Coimmunomodulation of tumor and tumor-draining lymph nodes during in situ vaccination promotes antitumor immunity

Moonkyoung Jeong, Heegon Kim*, Junyong Yoon, Dong Hyun Kim, Ji Ho Park*

*Corresponding author for this work

Research output: Contribution to journalArticlepeer-review

4 Scopus citations


In situ vaccination has demonstrated the feasibility of priming local immunity for systemic antitumor responses. Although direct intratumoral (IT) delivery of adjuvant is the mainstay, tumor-draining lymph nodes (TDLNs) also play essential roles in antitumor immunity. We report that directing an adjuvant to both tumors and TDLNs during in situ vaccination can induce robust antitumor responses. Conventional IT dosing leads to tumor-limited delivery of agents; however, delivery to both tumors and TDLNs can be ensured through a micellar formation. The peritumoral delivery of micellar MEDI9197 (mcMEDI), a toll-like receptor 7/8 agonist, induced significantly stronger innate and adaptive immune responses than those on conventional dosing. Optimal dosing was crucial because excessive or insufficient accumulation of the adjuvant in the TDLNs compromised therapeutic efficacy. The combination of local mcMEDI therapy significantly improved the efficacy of systemic anti-programmed death receptor 1 therapy. These data suggest that rerouting adjuvants to tumors and TDLNs can augment the therapeutic efficacy of in situ vaccination.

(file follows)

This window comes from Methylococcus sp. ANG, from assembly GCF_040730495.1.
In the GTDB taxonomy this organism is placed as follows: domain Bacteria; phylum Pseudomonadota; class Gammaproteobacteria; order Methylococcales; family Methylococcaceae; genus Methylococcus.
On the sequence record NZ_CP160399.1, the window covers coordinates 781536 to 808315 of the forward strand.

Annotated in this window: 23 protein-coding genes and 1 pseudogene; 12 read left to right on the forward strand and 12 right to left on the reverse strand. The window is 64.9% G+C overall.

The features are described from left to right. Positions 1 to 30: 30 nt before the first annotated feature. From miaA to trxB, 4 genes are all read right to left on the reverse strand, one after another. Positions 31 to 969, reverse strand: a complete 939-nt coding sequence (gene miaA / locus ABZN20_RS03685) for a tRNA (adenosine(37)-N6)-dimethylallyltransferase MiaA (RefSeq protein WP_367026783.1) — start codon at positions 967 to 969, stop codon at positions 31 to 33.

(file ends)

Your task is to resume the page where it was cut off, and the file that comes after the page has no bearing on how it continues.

Original languageEnglish (US)
JournalJCI Insight
Issue number12
StatePublished - Jun 22 2022

ASJC Scopus subject areas

  • General Medicine


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